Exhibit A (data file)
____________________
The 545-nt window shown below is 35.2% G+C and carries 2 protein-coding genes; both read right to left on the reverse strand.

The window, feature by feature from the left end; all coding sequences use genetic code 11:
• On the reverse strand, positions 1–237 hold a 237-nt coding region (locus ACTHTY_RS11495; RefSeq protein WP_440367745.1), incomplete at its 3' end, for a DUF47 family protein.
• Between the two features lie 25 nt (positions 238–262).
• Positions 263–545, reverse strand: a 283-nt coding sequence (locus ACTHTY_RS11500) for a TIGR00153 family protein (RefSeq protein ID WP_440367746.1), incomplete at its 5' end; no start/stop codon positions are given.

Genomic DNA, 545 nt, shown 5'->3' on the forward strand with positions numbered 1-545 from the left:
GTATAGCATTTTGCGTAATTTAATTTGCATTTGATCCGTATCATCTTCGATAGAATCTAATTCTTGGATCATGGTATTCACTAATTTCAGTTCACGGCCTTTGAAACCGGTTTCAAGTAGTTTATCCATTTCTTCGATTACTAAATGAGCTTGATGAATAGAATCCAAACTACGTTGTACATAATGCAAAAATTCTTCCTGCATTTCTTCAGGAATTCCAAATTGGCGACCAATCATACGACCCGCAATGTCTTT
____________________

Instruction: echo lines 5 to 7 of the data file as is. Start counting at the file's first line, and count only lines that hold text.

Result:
• Positions 263–545, reverse strand: a 283-nt coding sequence (locus ACTHTY_RS11500) for a TIGR00153 family protein (RefSeq protein ID WP_440367746.1), incomplete at its 5' end; no start/stop codon positions are given.

Genomic DNA, 545 nt, shown 5'->3' on the forward strand with positions numbered 1-545 from the left:
GTATAGCATTTTGCGTAATTTAATTTGCATTTGATCCGTATCATCTTCGATAGAATCTAATTCTTGGATCATGGTATTCACTAATTTCAGTTCACGGCCTTTGAAACCGGTTTCAAGTAGTTTATCCATTTCTTCGATTACTAAATGAGCTTGATGAATAGAATCCAAACTACGTTGTACATAATGCAAAAATTCTTCCTGCATTTCTTCAGGAATTCCAAATTGGCGACCAATCATACGACCCGCAATGTCTTT